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Linda Bishop’s tragic story shown on Netflix

  • Linda Bishop with Caitlin Murtagh



Monitor staff
Tuesday, November 13, 2018

Following its run on PBS, God Knows Where I Am, the documentary covering Linda Bishop’s tragic journey from the New Hampshire State Hospital to her death at an abandoned home in Concord, is currently part of the Netflix lineup.

Released in 2016, the movie was shown in New York City and Los Angeles before appearing at Red River Theatre, where a panel of four – including Bishop’s sister, Joan Bishop, and daughter, Caitlin Bishop Murtagh – hosted a question-and-answer discussion afterward.

Linda Bishop, 52 when she died, had lived a rich life before the onset of mental illness, later diagnosed as bipolar disorder, changed everything. She graduated from the University of New Hampshire with a degree in art history, traveled through Europe by train, got married and had a daughter.

But Bishop’s behavior grew bizarre about 20 years ago, leading to a series of events that pushed Murtagh and Joan Bishop out of her life.

She was arrested for disorderly conduct in New York City near Ground Zero shortly after the Sept. 11, 2001 attacks and committed involuntarily to Bellevue Hospital Center.

She later suffered bouts of depression and paranoia, was found living in an abandoned building in Colebrook, near the Canadian border, was arrested for driving under the influence and tossed a cup of urine at a corrections officer.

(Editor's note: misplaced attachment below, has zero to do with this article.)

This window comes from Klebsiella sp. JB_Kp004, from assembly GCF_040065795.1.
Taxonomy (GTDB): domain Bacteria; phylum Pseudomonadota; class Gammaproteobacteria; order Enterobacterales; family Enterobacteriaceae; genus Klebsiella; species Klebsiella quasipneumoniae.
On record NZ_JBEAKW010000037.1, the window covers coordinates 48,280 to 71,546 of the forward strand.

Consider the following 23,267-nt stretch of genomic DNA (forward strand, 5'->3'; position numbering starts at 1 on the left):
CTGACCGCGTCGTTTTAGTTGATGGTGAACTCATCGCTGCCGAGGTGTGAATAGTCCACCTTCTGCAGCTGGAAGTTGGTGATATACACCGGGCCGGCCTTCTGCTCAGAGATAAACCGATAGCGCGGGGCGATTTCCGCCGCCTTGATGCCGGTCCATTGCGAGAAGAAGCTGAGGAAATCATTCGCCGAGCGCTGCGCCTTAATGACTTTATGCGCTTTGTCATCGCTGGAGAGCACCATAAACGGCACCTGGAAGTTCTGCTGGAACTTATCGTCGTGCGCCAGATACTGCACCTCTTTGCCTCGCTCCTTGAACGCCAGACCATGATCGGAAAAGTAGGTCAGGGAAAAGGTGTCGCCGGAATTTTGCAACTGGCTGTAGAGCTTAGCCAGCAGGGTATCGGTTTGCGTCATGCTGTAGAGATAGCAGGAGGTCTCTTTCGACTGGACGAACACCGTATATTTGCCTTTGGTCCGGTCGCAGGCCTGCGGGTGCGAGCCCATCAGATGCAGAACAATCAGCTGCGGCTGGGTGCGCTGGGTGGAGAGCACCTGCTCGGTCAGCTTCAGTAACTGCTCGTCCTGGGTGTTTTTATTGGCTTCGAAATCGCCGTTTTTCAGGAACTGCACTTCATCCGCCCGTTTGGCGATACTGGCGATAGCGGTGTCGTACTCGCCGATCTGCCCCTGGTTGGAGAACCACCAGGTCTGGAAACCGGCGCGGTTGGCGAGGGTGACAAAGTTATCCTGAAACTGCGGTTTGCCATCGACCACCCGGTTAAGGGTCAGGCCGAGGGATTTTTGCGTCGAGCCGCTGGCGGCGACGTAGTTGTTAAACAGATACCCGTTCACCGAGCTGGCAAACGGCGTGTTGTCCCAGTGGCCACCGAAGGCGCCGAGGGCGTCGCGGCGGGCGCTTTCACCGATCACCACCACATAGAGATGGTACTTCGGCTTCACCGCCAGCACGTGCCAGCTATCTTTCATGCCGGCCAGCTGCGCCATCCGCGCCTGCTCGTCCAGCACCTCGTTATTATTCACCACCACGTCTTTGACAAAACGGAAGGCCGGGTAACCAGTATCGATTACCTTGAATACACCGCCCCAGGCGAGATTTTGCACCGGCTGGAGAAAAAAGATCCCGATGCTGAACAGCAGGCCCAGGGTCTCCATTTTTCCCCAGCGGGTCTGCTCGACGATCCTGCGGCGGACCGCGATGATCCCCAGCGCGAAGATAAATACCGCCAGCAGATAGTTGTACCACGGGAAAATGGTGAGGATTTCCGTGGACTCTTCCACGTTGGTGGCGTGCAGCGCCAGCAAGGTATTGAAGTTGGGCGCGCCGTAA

She was admitted involuntarily to the state hospital in Concord, where she signed forms claiming she had a place to live and would seek treatment upon her release.

Joan Bishop, who worked in the Concord court system for 30 years, was not told of her sister’s new-found freedom in 2007, shedding light on the delicate balance between civil rights and the state’s role in providing care for the mentally ill.

Linda broke into an abandoned house on Mountain Road and lived on apples and rainwater for about three months, until winter stripped away her food supply.

Her last entry was dated Jan. 13, 2008. The page was blank, and she was found four months later, on May 3, by a potential buyer for the house. She had left two journals, written in two spiral notebooks, which were found beside her body and used in the film for narration by actress Lori Singer.

Two years later, Murtagh received an out-of-court settlement of $275,000 from a wrongful death suit.

Following the announcement of the PBS broadcast last month, Joan Bishop, who had retired and moved to Florida, wrote in an email, “It’s so exciting to know that the message from this film will be seen nationwide. It would be such an accomplishment if there could truly be a factual, honest dialogue about these issues so that those suffering from mental illness could receive the help they need.”

(Ray Duckler can be reached at 369-3304 or rduckler@cmonitor.com or on Twitter @rayduckler.)